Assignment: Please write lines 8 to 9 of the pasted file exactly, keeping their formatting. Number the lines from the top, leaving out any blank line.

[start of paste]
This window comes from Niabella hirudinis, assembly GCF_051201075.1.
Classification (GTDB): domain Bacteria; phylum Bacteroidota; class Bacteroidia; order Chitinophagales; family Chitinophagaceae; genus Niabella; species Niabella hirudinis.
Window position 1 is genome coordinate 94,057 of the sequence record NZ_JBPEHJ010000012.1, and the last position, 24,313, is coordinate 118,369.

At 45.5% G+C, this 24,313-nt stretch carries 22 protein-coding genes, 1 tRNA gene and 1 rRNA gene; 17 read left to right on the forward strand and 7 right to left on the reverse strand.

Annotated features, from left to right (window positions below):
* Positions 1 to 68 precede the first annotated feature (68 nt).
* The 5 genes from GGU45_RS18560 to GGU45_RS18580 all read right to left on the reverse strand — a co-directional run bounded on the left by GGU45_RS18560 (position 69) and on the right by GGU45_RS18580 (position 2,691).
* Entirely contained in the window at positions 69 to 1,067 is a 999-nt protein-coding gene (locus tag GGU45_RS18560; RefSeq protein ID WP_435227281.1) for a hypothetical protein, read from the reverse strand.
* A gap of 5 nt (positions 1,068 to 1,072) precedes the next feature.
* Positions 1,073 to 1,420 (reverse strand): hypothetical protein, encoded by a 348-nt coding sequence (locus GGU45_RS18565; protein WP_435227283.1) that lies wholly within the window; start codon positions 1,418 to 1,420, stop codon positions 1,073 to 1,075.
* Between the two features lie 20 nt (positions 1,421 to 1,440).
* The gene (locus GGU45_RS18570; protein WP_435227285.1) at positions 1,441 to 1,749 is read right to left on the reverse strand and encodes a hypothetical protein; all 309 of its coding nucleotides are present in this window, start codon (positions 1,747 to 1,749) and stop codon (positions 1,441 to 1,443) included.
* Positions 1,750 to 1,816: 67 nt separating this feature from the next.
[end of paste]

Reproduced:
* Entirely contained in the window at positions 69 to 1,067 is a 999-nt protein-coding gene (locus tag GGU45_RS18560; RefSeq protein ID WP_435227281.1) for a hypothetical protein, read from the reverse strand.
* A gap of 5 nt (positions 1,068 to 1,072) precedes the next feature.